March and Women's History Month


By Sister Beryl Herdt, OP, Ph.D.

The month of March is known for many things, ‘coming in like a lion-going out like a lamb’ March madness, St. Patrick’s Day, and Spring at least chronologically. Most important recently, it is known for being National Women’s History Month which also contains National Catholic Sisters Week.

What is the significance of National Catholic Sisters Week? It represents the extremely belated recognition of the role of Sisters in the American Catholic Church. In what was considered a definitive history of catholic nuns and sisters through two millennia and two centuries in the western world, Jo Ann Kay McNamara stated in the Introduction to Sisters in Arms, “the history of nuns is haunted by the presence of men who often admired them yet feared their own admiration; who controlled them but did not trust them; who invested emotional currency in the mythology of mystery and difference rather than the ideal of understanding and equality.”


Despite often dealing with negativity, our foundresses “have broken new paths for women in a hostile and forbidden world. They served their God and their Church and in doing so they fulfilled themselves and laid a foundation for all women. Without the daring and sacrifice of these nuns, it is impossible to imagine the feminist movements of modern times finding any purchase in the public world. They created the image and reality of the autonomous woman. They formed the professions through which that autonomy was activated. They still devote their lives to the care and development of human beings everywhere.” Today, they are educators, medical and health personnel, lawyers, social workers and justice advocates. They are almost anywhere with society’s marginalized and with the demeaned migrants and children at the southern border.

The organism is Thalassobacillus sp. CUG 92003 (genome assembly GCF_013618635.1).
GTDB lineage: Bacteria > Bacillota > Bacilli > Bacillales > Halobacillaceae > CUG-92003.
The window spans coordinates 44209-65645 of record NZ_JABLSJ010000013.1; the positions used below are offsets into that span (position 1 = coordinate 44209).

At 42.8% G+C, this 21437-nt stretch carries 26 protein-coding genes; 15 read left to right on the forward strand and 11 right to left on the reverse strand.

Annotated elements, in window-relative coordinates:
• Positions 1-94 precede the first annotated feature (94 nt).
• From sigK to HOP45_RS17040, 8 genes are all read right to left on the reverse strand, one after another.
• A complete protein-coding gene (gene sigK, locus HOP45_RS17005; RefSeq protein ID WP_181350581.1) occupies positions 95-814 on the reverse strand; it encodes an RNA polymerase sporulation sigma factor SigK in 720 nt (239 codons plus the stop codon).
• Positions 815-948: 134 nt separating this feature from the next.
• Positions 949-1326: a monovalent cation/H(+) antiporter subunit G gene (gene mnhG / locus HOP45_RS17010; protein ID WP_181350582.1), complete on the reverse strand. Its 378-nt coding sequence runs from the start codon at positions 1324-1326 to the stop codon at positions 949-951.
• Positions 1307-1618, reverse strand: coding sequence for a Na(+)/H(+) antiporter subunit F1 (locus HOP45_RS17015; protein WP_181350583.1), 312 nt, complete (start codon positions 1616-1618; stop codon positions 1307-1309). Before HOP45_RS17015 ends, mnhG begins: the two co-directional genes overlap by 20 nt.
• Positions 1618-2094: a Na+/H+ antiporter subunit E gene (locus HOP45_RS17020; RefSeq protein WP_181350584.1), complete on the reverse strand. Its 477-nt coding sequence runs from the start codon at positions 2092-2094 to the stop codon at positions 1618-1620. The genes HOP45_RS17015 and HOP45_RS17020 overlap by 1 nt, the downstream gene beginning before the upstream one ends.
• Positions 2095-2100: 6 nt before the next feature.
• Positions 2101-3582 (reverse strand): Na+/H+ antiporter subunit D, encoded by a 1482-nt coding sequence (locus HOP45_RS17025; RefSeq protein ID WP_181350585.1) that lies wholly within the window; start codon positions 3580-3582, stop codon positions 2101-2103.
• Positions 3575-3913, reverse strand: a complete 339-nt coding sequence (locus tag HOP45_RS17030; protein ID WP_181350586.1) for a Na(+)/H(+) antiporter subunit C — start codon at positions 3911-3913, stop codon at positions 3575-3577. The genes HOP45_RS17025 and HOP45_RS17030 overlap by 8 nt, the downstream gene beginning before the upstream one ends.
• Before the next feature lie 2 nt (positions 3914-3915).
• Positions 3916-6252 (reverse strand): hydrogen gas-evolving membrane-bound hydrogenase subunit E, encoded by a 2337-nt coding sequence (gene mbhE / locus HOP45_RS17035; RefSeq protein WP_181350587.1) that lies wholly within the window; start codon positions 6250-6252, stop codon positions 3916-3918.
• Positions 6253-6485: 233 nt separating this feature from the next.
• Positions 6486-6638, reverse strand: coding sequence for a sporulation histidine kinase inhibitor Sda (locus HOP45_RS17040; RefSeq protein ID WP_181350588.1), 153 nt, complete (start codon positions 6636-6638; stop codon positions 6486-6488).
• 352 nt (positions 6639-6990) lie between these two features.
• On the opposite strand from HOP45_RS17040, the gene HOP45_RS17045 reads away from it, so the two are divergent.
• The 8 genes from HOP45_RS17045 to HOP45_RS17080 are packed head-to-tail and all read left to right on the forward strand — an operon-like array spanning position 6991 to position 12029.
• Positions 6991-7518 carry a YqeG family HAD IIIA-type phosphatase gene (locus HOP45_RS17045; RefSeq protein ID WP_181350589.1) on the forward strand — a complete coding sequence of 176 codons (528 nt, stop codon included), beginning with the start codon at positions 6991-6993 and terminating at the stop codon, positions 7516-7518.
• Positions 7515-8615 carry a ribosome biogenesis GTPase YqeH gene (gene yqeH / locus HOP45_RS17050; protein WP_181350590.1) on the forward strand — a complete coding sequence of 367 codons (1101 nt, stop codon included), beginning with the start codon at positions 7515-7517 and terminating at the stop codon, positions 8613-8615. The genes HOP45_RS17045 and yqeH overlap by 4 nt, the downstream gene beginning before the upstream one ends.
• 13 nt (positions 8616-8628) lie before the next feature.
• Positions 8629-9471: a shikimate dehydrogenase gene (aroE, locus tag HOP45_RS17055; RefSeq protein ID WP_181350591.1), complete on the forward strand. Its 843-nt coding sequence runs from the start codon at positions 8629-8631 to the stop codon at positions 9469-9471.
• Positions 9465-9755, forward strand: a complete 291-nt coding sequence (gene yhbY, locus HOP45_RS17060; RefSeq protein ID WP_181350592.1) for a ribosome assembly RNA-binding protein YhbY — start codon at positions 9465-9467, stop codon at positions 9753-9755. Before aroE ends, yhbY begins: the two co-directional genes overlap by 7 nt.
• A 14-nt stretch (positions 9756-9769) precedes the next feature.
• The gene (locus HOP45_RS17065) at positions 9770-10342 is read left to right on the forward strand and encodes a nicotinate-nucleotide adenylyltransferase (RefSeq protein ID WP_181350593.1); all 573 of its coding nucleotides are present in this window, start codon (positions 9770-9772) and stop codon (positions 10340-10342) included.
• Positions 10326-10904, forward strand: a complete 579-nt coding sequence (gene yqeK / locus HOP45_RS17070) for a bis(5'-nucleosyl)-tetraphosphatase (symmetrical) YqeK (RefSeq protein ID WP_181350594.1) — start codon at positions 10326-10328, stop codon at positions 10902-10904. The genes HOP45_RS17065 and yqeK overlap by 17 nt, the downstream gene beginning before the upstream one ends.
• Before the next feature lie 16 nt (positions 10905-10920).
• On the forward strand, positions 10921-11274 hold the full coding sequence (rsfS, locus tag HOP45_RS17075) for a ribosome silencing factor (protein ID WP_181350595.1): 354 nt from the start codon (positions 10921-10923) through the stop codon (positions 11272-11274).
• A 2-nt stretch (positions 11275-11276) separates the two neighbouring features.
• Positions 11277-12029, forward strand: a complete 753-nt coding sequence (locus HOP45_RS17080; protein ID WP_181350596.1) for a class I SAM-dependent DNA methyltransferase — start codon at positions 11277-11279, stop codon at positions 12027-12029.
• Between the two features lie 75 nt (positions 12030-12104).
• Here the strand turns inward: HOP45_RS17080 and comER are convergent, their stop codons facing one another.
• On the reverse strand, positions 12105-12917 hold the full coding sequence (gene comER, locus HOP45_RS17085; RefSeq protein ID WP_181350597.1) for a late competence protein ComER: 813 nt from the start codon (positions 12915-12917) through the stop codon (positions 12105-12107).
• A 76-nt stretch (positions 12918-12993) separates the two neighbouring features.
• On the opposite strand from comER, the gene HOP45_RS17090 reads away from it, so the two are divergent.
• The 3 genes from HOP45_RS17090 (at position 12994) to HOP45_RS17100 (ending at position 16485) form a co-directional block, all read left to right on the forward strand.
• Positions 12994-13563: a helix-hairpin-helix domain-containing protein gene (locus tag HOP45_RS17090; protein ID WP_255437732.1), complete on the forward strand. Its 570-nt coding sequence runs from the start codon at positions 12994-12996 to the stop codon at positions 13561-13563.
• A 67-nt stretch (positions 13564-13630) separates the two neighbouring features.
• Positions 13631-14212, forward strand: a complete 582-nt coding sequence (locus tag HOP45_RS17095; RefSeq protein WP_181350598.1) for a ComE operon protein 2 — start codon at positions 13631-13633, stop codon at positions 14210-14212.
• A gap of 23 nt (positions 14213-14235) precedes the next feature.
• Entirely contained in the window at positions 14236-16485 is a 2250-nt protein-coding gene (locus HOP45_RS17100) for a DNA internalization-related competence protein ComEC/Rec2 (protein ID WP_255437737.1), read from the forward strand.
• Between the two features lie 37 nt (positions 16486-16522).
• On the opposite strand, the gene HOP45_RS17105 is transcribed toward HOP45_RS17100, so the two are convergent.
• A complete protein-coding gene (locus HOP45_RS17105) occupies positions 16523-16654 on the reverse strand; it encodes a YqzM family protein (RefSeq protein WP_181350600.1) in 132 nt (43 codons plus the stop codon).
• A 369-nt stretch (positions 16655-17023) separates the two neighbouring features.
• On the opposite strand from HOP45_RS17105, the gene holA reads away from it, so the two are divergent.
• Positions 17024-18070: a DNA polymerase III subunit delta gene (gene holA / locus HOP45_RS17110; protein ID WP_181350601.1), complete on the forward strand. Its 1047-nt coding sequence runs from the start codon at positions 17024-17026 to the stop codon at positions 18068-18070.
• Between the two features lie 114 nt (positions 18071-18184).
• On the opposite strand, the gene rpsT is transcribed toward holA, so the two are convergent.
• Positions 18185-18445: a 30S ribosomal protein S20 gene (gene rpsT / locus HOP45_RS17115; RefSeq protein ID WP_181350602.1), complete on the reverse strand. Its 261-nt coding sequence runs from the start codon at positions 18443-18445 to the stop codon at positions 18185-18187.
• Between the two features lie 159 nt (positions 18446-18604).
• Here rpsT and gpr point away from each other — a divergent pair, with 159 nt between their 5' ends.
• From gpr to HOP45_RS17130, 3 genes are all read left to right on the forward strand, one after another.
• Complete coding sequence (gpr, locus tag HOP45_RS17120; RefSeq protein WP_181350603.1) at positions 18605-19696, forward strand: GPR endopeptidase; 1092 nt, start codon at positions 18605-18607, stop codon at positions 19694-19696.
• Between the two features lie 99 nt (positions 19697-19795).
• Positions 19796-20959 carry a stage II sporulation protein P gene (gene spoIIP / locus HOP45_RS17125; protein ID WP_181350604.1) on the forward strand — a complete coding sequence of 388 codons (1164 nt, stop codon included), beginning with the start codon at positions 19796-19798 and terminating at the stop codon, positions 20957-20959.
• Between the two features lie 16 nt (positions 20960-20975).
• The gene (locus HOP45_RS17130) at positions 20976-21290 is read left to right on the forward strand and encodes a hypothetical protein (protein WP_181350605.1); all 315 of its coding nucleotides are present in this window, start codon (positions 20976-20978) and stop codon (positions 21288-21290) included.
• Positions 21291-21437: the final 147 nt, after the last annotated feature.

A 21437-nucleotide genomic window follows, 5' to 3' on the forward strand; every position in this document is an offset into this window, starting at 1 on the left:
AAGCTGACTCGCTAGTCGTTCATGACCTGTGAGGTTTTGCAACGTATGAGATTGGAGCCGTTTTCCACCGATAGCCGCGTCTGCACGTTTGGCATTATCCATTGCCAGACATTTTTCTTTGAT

In the United States, Sisters were largely responsible for growing the Catholic Church through their role in the Catholic education system and presence in parishes, hospitals, and child caring institutions. We know from the public’s response and outcry to the Vatican’s Apostolic Visitation of recent years, that the sisters were much loved and respected. The largely male hierarchy of authority varied in its response to the Sisters. Many were very supportive and respectful while others were neglectful of the Sisters efforts and needs. Though some Sisters have been formally named as Saints, the majority who worked exhaustively over the years are also saints without formal recognition.


Obviously, the role of the Sisters in the Church today amid the sexual abuse scandal takes on a more serious and meaningful position. While a Pope’s commission has been considering whether women should be admitted to the diaconate, it is also obvious that the role of women in the church deserves even greater consideration, not only participation but ordination. May the spirit of the first Apostle to the Apostles, Mary Magdalen, be our guiding spirit, leading us to bring our loving, triune God to all.

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